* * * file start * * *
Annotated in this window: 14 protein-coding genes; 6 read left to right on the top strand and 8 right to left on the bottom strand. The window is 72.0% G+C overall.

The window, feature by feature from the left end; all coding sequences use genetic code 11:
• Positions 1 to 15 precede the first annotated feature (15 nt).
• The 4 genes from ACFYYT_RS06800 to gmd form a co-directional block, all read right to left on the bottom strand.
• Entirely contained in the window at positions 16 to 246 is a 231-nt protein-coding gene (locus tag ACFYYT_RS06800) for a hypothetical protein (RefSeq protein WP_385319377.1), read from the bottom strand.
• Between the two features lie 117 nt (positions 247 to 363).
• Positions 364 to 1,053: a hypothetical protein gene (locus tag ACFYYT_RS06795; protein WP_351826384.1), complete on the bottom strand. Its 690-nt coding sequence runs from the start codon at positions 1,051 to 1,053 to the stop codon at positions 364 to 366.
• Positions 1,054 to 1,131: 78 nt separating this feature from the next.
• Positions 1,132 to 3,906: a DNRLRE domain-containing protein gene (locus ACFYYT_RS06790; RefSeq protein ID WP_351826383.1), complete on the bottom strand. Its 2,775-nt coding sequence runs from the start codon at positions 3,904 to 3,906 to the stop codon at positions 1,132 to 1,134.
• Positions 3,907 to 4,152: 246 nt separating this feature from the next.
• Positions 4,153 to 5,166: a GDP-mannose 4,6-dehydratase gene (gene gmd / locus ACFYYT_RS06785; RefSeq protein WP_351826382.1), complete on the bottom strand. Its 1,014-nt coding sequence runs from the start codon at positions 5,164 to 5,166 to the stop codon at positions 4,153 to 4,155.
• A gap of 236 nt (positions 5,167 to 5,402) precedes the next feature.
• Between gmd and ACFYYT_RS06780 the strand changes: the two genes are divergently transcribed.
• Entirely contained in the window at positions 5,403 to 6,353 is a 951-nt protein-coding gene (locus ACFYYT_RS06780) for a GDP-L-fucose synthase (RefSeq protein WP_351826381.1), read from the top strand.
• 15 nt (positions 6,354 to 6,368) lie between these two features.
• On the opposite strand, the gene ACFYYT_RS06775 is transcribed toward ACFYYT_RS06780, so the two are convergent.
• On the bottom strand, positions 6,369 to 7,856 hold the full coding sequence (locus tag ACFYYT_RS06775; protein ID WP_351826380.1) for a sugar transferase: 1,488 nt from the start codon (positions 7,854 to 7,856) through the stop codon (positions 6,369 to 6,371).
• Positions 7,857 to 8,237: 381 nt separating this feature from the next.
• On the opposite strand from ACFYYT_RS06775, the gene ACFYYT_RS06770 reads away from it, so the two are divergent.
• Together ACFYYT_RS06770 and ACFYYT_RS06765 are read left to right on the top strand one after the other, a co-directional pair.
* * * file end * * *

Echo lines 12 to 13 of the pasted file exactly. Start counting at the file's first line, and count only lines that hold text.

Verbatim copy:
• A gap of 236 nt (positions 5,167 to 5,402) precedes the next feature.
• Between gmd and ACFYYT_RS06780 the strand changes: the two genes are divergently transcribed.